The work falls under the Center for Subsurface Sensing and Imaging Systems, a new multi-institutional Engineering Research Center established by the National Science Foundation.
Lighting the Way for the Elderly
What does the aging eye need to see better? Most people address lighting problems by adding another lamp, or putting in a brighter bulb. But more watts are not always better, explains Mariana Figueiro, program director at Rensselaers Lighting Research Center (LRC).
This summer, the LRC will publish one of the first comprehensive guides to improving lighting for seniors.
A grant from the AARP Andrus Foundation will allow Figueiro, Peter Boyce, professor of architecture, and Mark Rea, director of the LRC, to translate the results of the LRCs work into three separate brochures: one for the general public, including older adults and their families; a second for home designers, architects, and builders; and a third for caregivers and the medical community. The brochures will provide much-needed guidelines and educate people on the special lighting needs of older adults.
Some of the principles they will discuss have already been published through the LRCs Demonstration and Evaluation of Lighting Technologies and Applications (DELTA) Program, which has undertaken evaluation of the lighting in South Mall Towers, a senior residential facility in Albany, and McClean Village Apartments, an independent living facility for seniors in Simsbury, Conn.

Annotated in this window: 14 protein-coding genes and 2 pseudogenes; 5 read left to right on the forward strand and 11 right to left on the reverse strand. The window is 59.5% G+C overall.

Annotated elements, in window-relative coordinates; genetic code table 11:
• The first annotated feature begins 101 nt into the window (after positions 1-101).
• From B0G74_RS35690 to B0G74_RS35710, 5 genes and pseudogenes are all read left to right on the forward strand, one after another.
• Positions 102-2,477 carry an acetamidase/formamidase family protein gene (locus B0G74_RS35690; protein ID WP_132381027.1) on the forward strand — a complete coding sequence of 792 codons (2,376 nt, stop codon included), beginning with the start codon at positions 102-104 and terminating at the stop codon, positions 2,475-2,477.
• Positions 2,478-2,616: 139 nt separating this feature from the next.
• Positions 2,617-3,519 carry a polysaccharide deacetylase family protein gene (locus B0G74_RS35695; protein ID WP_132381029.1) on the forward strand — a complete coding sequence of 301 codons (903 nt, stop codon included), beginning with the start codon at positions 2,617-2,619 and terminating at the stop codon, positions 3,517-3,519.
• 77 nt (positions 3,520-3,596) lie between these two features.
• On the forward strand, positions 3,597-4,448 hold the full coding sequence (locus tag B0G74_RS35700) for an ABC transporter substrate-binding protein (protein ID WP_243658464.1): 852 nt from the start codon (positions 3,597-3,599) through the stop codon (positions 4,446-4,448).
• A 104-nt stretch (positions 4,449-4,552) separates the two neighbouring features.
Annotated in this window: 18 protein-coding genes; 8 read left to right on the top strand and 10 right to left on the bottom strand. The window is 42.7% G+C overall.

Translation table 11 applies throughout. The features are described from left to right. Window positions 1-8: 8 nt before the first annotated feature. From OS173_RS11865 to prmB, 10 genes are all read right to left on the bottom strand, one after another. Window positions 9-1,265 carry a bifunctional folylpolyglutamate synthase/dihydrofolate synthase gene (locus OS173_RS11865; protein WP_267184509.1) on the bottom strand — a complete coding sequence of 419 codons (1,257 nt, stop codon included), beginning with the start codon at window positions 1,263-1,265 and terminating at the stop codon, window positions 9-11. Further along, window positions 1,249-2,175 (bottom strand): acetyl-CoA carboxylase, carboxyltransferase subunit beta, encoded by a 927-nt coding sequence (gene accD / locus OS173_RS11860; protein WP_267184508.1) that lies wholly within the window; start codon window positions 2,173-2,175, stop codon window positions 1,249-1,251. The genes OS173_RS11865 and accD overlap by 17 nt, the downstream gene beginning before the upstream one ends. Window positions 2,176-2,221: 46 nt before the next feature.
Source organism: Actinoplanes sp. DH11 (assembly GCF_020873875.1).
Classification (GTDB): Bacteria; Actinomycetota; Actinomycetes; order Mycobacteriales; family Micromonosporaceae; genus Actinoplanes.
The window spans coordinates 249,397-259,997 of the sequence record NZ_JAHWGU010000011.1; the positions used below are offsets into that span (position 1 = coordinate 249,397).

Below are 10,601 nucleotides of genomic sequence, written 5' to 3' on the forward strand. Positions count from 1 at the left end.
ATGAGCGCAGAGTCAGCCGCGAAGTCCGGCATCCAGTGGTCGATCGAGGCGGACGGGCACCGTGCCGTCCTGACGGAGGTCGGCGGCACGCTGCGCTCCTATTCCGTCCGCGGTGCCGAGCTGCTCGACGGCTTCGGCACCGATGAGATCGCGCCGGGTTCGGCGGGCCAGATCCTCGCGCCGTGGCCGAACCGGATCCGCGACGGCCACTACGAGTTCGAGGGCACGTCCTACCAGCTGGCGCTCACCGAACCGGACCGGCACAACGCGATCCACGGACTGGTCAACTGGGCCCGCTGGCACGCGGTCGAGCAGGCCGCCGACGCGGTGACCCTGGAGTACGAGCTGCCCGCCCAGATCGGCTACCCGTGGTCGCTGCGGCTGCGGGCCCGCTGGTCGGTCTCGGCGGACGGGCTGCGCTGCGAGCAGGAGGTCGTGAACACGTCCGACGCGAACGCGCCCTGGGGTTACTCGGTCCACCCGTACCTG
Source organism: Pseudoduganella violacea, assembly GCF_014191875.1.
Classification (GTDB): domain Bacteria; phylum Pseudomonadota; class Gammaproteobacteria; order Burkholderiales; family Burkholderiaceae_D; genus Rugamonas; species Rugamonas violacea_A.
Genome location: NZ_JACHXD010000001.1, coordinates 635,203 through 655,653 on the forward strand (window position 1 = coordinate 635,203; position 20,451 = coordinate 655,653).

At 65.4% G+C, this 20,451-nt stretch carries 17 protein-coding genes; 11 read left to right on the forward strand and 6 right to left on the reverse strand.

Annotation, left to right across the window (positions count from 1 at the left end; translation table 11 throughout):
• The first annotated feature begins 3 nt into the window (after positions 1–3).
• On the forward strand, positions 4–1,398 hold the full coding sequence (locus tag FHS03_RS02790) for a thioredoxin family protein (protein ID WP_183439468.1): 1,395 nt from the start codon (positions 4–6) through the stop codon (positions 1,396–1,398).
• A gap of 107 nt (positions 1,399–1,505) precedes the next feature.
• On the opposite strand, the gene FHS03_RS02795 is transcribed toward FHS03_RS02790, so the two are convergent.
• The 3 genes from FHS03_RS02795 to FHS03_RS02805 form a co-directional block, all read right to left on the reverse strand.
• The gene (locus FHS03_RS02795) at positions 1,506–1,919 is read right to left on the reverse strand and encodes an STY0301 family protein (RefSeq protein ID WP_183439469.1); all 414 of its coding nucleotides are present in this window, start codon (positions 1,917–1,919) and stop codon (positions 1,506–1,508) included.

This project will make people aware that they can improve their daily lives through lighting and teach them how to do it, explained Figueiro.
The LRC is also expanding its research to explore the impact of lighting on human circadian rhythms. This could provide help for people suffering from disturbed sleep and wake patterns, seasonal affective disorder (SAD), and postpartum depression.
We want to make the link between medical issues and lighting, explains Figueiro. She says the LRC is looking at funding opportunities for the study of lighting on Alzheimers patients, who often exhibit disrupted sleep and wake patterns.
We know that exposure to light can make people more alert, for example, night-shift nurses, but we still dont know exactly what spectrum of light has the most effect on the human body, Figueiro says.